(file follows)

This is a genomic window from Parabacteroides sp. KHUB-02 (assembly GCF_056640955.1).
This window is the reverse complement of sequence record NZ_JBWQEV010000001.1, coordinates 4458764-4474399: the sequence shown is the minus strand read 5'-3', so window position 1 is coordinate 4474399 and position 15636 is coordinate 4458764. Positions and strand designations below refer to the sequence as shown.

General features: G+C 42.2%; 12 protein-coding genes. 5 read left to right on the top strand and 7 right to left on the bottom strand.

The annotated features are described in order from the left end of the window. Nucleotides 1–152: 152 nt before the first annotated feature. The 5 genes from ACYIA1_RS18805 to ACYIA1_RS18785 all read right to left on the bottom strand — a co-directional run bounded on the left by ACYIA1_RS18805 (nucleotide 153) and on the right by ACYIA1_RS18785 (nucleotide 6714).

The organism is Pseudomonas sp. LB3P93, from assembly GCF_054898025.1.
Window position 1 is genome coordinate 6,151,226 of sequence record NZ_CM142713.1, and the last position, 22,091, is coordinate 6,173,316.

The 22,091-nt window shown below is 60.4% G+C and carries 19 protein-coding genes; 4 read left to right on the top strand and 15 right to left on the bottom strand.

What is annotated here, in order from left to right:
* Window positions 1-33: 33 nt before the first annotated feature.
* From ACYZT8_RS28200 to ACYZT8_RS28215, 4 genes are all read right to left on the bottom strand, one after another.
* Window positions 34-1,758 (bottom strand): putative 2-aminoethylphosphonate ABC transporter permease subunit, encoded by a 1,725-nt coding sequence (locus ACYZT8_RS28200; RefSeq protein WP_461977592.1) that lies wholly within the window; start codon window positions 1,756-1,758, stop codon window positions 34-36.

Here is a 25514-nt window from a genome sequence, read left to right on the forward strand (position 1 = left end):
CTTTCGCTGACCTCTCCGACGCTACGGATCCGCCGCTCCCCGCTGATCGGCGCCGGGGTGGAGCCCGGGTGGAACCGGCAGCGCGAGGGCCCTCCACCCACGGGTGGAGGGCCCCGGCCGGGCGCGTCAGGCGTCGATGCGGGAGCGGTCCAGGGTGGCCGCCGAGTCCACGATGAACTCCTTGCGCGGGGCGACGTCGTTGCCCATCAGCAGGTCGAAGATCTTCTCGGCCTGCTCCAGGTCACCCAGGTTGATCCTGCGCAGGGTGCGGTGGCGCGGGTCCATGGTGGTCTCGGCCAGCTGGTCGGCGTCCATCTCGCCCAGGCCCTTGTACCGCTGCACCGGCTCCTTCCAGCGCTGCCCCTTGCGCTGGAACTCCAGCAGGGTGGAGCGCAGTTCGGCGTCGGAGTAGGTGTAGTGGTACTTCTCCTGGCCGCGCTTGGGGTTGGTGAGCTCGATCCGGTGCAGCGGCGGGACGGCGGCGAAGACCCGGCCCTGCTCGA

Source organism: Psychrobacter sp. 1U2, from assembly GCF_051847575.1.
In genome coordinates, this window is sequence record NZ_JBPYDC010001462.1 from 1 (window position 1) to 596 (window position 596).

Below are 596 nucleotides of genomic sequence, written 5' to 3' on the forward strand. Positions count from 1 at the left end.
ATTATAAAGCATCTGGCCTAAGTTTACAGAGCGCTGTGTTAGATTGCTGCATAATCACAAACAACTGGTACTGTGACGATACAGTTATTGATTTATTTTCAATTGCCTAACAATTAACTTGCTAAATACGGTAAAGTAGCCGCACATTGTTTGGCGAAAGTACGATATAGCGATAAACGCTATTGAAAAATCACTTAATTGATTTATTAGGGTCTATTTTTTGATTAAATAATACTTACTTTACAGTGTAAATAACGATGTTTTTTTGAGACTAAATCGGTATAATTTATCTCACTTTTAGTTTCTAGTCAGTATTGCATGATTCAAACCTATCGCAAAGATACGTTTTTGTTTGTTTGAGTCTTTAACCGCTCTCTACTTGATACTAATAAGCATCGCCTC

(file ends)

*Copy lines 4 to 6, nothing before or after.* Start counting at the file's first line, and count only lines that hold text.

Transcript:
The annotated features are described in order from the left end of the window. Nucleotides 1–152: 152 nt before the first annotated feature. The 5 genes from ACYIA1_RS18805 to ACYIA1_RS18785 all read right to left on the bottom strand — a co-directional run bounded on the left by ACYIA1_RS18805 (nucleotide 153) and on the right by ACYIA1_RS18785 (nucleotide 6714).

The organism is Pseudomonas sp. LB3P93, from assembly GCF_054898025.1.
Window position 1 is genome coordinate 6,151,226 of sequence record NZ_CM142713.1, and the last position, 22,091, is coordinate 6,173,316.